The Euclid wide and deep surveys – equatorial coordinates
The location of the fields that will be covered by Euclid's wide (blue) and deep (yellow) surveys on a map of the sky, shown in the equatorial coordinate system. The bright, vaguely S-shaped band crossing the image corresponds to the plane of our Milky Way galaxy, where most of its stars reside. The other bright band crossing the image corresponds to the ecliptic – the plane of Earth's orbit around the Sun; the diffuse glow is caused by dust particles in the Solar System.
Euclid is an ESA mission that will image billions of galaxies across the Universe to investigate the past ten billion years of our cosmic history. The largest fraction of the mission's observations will be devoted to a wide survey, covering about 15 000 square degrees – more than one third of the sky.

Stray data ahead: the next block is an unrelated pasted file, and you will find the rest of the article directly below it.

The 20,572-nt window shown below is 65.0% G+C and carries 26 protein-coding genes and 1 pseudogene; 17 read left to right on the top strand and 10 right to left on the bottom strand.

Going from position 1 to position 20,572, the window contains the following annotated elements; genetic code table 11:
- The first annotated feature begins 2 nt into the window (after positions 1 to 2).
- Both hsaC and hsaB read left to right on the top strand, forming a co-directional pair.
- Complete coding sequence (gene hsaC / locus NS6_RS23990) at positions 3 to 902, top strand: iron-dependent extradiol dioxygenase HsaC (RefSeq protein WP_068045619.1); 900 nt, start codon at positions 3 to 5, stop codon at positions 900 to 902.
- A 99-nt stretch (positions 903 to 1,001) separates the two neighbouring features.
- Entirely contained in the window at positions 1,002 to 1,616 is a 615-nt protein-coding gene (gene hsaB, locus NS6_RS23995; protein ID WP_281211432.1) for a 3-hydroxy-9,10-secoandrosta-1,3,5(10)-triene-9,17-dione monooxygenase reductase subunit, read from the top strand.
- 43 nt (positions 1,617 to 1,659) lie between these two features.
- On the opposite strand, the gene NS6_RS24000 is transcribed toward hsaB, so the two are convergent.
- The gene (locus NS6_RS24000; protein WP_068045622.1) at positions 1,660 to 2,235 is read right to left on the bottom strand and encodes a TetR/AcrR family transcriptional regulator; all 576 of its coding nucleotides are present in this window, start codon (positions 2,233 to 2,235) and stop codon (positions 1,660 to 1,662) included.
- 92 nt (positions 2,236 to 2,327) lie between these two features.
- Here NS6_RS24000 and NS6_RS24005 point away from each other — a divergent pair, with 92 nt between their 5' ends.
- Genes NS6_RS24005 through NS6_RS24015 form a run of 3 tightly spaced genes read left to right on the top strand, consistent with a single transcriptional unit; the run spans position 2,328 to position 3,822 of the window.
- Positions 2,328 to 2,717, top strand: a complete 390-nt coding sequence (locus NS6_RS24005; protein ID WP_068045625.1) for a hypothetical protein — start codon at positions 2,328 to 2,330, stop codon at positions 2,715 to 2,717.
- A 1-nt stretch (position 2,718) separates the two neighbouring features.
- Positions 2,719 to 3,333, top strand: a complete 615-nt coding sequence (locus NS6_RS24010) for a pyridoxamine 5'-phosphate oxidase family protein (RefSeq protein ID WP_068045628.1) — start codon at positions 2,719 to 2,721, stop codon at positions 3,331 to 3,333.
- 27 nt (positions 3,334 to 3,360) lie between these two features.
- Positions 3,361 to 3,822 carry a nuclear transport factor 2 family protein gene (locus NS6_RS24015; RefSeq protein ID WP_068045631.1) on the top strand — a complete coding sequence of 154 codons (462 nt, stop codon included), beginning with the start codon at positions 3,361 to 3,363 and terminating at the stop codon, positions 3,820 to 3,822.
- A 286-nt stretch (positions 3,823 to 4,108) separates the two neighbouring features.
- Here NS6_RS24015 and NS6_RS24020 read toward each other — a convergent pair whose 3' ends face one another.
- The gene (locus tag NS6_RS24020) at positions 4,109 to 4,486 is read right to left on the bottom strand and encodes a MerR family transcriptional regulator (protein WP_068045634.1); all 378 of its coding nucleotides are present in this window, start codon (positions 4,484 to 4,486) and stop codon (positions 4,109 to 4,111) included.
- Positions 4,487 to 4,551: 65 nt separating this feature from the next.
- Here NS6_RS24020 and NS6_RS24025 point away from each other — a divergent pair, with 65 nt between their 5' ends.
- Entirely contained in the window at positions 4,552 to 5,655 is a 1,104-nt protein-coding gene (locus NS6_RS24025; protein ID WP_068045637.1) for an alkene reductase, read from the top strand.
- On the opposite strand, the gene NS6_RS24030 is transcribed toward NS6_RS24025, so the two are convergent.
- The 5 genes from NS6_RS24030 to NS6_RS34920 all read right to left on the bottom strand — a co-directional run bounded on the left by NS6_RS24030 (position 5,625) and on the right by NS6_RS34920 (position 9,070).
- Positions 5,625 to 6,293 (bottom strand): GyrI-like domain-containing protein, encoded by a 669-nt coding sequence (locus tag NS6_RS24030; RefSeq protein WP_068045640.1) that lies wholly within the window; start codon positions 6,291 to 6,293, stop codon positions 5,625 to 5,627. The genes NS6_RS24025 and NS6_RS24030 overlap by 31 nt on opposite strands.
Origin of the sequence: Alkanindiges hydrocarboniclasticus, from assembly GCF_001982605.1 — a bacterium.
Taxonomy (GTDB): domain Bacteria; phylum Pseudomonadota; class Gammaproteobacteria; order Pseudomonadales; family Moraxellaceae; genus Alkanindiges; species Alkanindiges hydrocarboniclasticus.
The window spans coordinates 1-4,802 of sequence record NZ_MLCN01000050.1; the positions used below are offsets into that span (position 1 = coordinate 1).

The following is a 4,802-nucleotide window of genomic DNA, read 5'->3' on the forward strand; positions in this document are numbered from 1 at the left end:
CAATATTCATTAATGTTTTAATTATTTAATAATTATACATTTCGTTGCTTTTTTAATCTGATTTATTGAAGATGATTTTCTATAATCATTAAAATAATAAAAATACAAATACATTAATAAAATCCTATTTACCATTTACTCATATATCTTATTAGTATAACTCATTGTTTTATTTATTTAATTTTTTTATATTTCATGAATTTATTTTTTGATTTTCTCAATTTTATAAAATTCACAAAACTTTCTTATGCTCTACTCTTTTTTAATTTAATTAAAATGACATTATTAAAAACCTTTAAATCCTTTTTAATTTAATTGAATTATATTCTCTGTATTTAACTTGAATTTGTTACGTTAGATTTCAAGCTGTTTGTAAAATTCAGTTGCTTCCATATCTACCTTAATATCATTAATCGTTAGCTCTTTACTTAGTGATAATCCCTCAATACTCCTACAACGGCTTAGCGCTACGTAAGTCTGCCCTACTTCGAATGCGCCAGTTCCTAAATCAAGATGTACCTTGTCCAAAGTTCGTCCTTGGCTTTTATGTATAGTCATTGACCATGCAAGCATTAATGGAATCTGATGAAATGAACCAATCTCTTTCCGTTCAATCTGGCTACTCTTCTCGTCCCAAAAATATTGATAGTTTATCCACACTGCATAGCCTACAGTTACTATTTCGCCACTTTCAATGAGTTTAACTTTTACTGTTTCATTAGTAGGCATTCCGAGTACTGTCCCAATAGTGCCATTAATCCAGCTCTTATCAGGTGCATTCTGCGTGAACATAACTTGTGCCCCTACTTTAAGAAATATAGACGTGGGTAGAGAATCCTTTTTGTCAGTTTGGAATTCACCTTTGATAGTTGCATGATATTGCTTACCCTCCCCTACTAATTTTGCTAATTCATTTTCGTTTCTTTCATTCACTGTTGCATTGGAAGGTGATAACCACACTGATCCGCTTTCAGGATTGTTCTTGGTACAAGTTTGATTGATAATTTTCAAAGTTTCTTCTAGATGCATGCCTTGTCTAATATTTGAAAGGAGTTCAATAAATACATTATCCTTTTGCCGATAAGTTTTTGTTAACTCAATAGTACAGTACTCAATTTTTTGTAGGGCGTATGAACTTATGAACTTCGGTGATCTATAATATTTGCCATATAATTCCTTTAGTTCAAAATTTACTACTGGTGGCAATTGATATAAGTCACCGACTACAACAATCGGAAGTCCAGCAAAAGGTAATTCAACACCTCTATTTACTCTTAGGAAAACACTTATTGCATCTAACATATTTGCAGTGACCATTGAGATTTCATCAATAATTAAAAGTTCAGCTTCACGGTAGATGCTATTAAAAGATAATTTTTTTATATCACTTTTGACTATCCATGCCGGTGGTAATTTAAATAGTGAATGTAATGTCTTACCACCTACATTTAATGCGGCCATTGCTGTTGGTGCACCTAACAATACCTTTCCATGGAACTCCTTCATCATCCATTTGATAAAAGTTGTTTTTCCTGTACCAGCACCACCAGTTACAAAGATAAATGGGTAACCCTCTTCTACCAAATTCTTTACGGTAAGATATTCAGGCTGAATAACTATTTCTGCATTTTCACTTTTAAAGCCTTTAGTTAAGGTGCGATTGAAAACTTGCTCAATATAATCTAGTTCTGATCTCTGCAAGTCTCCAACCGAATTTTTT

The four large portions of the sky that will be covered by the wide survey are enclosed by blue lines in this image. Other regions are avoided because they are dominated by Milky Way stars and interstellar matter, or by the zodiacal light.
The wide survey is complemented by a deep survey, taking about 10% of the total observing time and repeatedly observing just three patches of the sky: the Euclid Deep Fields, highlighted in yellow in this image.
The Euclid Deep Field North – visible in the upper left portion of the image – is located in the northern sky and spans 20 square degrees. The Euclid Deep Field Fornax, spanning 10 square degrees, and the Euclid Deep Field South, spanning 20 square degrees, are both located in the southern sky and visible in the lower right portion of the image.